Albert Edward McKenzie VC

b. 23/10/1898 Bermondsey, London. d. 03/11/1918 Chatham, Kent.

Albert Edward McKenzie (1898-1918) was born on 23rd October 1898 at 10 Alice Street, Bermondsey, South-East London, the youngest son of Alexander McKenzie and Eliza (nee Marks). His father, a photographer, died while Albert was an infant and most of his childhood was spent at 1 Shorncliffe Road, Old Kent Road, with his widowed mother and her large brood.

Albert E McKenzie VC

He was educated in London County Council Schools in Webb Street, Bermondsey, and Mina Road, Southwark, and attended St Mark’s Sunday School in Camberwell. This south London parish would supply 4,286 men for the country’s armed forces, the largest number of any London parish, and McKenzie was to become the most distinguished member of what became known as “St Mark’s Little Army”, as well as one of more than five hundred men to lose their lives before the war’s end.

Albert McKenzie joined the Royal Navy training ship Arethusa at Greenhithe in 1913. A fine athlete despite being just 5ft 2in tall, he excelled at football and boxing, for which he gained the first of an array of medals and trophies. Having left Arethusa as a Boy Second Class on 20th June 1914, he advanced one step in rank to Boy First Class a week before Christmas. He was promoted to Able Seaman on 23rd April 1916, and served in minesweepers, patrol boats and in convoy escorts before being transferred to the battleship Neptune, part of the Grand Fleet based at Scapa Flow. He then became one of fifty men to answer the call for volunteers from the Neptune for special service. He was one of eight “Arethusa Lads” to embark on HMS Vindictive to Zeebrugge. All were to be decorated for bravery, seven of them receiving DSMs to set alongside Albert’s VC.

On 22nd/23rd April 1918 at Zeebrugge, Belgium, Able Seaman McKenzie was a member of a storming party on the night of the operation. He landed with his machine-gun in the face of great difficulties, advancing down the Mole with his commanding officer (Arthur Leyland Harrison) who with most of his party was killed. The seaman accounted for several of the enemy running for shelter to a destroyer alongside the Mole, and was severely wounded whilst working his gun in an exposed position.

So serious were his wounds in the raid, he was ferried straight from the docks at Dover to the Royal Naval Hospital at Chatham. He was still recovering from his injuries when it was announced in the London Gazette of 23rd July 1918 that he had been selected by the crew of Vindictive, Iris II, Daffodil and the naval assaulting force to receive the VC. With his mother and sister Mary, he attended, on crutches, the investiture in the quadrangle of Buckingham Palace on 31st July 1918.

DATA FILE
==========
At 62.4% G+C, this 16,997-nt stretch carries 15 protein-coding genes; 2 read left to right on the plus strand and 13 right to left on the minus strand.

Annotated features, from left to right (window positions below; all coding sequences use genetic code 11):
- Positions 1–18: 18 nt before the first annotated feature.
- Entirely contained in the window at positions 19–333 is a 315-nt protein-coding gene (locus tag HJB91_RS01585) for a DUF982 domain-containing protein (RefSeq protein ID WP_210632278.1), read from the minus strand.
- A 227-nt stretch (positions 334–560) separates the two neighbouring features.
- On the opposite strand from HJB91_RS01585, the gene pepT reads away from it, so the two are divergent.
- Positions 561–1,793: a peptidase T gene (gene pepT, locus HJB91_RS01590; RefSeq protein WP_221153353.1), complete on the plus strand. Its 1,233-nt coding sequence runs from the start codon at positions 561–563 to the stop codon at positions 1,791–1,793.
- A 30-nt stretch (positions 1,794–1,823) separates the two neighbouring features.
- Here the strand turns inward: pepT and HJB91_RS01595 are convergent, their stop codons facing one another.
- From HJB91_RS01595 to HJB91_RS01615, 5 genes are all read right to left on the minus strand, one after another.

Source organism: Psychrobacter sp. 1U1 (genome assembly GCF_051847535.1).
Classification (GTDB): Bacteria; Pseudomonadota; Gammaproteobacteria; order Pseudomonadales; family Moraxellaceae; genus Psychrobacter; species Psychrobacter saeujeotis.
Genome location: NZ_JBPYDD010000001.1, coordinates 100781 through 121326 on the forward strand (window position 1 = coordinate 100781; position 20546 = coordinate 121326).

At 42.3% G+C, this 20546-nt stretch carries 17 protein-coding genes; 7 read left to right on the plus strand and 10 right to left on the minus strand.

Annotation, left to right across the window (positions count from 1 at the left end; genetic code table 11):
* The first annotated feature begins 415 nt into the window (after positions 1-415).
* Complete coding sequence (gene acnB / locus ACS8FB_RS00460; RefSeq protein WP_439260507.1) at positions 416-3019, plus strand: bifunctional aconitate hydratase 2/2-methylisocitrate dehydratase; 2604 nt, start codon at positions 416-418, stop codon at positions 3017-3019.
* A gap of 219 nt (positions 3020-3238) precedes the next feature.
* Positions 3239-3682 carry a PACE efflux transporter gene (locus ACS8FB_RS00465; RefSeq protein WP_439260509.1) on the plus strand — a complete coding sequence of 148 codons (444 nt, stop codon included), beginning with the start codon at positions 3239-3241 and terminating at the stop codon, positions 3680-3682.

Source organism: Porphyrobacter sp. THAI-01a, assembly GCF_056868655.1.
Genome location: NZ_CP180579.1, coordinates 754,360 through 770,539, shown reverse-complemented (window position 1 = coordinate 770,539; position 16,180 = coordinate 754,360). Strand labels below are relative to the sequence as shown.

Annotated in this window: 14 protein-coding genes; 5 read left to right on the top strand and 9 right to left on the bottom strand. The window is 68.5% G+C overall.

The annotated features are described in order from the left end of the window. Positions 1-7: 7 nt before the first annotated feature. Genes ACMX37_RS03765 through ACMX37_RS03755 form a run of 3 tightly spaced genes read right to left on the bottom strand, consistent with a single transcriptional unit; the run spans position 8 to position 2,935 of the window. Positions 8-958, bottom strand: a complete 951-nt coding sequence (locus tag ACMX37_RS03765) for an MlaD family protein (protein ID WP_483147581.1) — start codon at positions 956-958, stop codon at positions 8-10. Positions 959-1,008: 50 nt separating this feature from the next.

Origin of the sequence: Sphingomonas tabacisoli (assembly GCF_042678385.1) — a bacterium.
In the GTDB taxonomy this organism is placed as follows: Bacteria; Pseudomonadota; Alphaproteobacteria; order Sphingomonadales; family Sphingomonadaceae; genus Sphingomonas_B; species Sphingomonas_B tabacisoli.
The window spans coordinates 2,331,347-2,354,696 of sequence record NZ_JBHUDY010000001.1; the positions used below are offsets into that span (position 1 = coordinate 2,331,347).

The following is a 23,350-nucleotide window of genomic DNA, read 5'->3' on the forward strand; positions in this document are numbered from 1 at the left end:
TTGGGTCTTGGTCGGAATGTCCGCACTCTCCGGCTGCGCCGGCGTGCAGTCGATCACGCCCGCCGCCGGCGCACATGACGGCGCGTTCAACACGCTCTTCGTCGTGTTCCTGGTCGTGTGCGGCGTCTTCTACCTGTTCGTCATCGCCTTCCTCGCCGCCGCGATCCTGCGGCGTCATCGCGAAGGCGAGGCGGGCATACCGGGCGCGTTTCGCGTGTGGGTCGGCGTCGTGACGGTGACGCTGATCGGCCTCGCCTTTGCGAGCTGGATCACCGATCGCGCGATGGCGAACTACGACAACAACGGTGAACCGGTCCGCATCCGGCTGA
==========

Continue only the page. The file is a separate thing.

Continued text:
After the ceremony he returned to his mother’s house where he was greeted by the Mayor of Southwark, who held aloft McKenzie’s blood-stained uniform and smashed watch. His mother, who had already lost one son in the conflict, received a gift of War Bonds and an illuminated address.

By the autumn of 1918 the young seaman was still being treated in Chatham Naval Hospital, where his wounded foot had developed septic poisoning. But just as he appeared to be making a good recovery, he fell victim to the influenza pandemic. In his weakened state the “flu” soon developed into pneumonia from which he died on 3rd November, just 8 days before the Armistice.

His body was returned to London and on 9th November, following a funeral service, attended by Captain Alfred Carpenter VC, he was buried in Camberwell Old Cemetery. A message from the King and Queen was read to the mourners, and Captain Carpenter spoke to Albert’s mother and said “the splendid example which your boy set at Zeebrugge will be accorded a high place of honour in the naval records of the British Empire.” It was the politician T.J. McNamara, however, who had the best words, “Mrs McKenzie has lost a son, but the nation has found a hero.” McKenzie’s medals including the VC, 1914-15 Star and the Victory Medal 1914-19 were loaned to the Imperial War Museum, and are now part of the Ashcroft Gallery.




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Kevin Brazier – Image of McKenzie VC Grave and the map of Camberwell Old Cemetery, London.

Timothy Beuselinck – Image of the McKenzie VC Medal Group at the Bruges Exhibition in 2018.